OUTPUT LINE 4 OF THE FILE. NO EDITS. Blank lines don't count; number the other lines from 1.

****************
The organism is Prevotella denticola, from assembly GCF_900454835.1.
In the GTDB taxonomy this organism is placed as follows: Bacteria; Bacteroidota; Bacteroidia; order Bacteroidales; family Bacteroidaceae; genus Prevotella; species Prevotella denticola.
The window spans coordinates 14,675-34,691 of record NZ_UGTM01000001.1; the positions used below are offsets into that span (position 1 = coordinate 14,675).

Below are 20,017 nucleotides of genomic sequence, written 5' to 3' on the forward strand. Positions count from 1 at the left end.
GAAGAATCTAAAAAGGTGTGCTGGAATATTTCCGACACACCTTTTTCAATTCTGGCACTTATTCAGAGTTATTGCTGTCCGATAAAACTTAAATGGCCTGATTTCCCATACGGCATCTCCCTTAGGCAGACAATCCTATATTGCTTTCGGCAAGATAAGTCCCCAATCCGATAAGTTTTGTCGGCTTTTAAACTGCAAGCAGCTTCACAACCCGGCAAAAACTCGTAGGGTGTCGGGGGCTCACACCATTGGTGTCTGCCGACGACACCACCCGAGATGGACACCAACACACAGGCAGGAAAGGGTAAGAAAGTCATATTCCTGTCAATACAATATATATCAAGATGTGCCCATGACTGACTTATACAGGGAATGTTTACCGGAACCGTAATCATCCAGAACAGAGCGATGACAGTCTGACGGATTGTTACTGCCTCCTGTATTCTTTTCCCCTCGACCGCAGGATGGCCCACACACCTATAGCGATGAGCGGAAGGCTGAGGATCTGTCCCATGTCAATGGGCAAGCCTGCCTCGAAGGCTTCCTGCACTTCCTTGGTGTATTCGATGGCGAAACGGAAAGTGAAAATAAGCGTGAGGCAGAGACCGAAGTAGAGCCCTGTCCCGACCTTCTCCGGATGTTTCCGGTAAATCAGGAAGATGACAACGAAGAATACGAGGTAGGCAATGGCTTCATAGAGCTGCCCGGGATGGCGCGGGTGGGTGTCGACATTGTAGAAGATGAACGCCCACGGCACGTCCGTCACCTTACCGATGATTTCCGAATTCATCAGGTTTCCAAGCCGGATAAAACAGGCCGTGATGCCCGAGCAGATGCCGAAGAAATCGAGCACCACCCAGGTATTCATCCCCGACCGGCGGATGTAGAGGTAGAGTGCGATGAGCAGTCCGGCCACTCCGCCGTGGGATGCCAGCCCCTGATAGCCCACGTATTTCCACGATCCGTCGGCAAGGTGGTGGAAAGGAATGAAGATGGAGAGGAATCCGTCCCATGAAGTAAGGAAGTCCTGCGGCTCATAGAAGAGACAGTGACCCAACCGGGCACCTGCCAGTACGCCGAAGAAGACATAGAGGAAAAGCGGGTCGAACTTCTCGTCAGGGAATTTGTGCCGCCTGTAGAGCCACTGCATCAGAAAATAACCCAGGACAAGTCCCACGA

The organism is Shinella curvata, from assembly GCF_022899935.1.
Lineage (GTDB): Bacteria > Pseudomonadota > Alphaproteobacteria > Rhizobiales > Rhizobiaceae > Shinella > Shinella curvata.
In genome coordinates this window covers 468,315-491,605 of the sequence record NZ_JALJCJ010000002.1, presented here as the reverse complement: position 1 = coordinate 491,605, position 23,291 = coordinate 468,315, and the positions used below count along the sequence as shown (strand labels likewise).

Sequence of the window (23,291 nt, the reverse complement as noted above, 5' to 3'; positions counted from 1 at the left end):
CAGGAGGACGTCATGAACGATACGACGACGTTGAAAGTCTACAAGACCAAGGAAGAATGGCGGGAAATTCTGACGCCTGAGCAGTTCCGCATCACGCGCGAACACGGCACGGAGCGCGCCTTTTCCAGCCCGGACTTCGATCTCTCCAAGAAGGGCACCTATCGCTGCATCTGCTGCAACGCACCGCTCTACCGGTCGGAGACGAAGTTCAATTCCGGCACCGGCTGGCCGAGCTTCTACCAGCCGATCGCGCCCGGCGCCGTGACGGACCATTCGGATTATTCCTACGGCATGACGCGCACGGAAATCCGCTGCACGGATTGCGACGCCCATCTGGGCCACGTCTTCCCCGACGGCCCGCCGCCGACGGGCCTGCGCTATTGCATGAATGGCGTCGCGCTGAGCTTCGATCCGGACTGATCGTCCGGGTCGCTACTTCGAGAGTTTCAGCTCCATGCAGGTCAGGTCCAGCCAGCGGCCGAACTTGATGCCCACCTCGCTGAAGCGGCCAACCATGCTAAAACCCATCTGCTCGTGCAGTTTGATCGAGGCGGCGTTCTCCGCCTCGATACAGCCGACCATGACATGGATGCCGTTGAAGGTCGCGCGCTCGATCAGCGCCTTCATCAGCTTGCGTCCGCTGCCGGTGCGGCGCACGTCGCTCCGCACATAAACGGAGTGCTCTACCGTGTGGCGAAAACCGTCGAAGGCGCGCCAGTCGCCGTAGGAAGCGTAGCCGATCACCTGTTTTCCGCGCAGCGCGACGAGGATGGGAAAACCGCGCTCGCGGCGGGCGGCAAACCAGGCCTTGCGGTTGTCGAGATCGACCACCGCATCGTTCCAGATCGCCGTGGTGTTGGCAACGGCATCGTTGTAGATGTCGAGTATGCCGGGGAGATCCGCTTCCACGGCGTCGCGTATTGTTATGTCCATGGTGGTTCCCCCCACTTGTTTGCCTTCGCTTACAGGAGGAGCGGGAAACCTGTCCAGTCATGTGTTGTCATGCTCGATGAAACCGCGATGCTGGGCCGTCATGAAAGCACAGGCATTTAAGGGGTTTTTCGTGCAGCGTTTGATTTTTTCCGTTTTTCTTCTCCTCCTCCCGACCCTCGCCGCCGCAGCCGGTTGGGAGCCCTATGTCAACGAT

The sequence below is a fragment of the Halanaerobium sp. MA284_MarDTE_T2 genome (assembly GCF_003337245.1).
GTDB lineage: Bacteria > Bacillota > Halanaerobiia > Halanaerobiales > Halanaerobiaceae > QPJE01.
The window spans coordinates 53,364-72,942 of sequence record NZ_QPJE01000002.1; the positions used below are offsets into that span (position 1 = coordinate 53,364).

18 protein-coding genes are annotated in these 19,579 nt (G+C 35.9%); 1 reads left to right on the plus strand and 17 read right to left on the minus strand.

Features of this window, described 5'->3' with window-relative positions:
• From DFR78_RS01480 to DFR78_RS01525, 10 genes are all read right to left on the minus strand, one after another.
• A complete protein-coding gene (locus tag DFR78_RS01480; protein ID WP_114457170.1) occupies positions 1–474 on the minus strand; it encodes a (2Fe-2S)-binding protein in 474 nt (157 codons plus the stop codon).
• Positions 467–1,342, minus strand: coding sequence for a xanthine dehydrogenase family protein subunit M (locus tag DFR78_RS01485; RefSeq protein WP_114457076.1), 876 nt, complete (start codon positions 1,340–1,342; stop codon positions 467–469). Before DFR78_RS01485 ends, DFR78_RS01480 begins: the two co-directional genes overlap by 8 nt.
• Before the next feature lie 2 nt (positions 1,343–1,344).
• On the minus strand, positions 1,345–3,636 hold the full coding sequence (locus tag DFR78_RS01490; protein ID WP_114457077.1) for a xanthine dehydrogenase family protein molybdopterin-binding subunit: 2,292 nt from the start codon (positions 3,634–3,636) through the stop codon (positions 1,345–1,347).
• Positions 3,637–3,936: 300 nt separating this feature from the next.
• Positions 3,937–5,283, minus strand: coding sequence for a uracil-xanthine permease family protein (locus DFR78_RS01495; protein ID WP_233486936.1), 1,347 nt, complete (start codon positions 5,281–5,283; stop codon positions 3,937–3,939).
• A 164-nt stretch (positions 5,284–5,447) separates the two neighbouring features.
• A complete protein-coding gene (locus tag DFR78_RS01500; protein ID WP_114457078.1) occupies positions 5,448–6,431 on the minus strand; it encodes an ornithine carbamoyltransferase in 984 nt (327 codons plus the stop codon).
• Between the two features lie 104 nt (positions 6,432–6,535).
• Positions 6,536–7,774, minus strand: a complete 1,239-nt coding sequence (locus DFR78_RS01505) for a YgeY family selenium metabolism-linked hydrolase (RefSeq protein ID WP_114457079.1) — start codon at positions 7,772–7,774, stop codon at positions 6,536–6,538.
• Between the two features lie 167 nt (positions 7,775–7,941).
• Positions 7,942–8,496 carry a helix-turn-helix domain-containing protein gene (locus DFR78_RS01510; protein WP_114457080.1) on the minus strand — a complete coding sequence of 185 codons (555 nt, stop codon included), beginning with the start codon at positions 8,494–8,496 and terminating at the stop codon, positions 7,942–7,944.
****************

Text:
Below are 20,017 nucleotides of genomic sequence, written 5' to 3' on the forward strand. Positions count from 1 at the left end.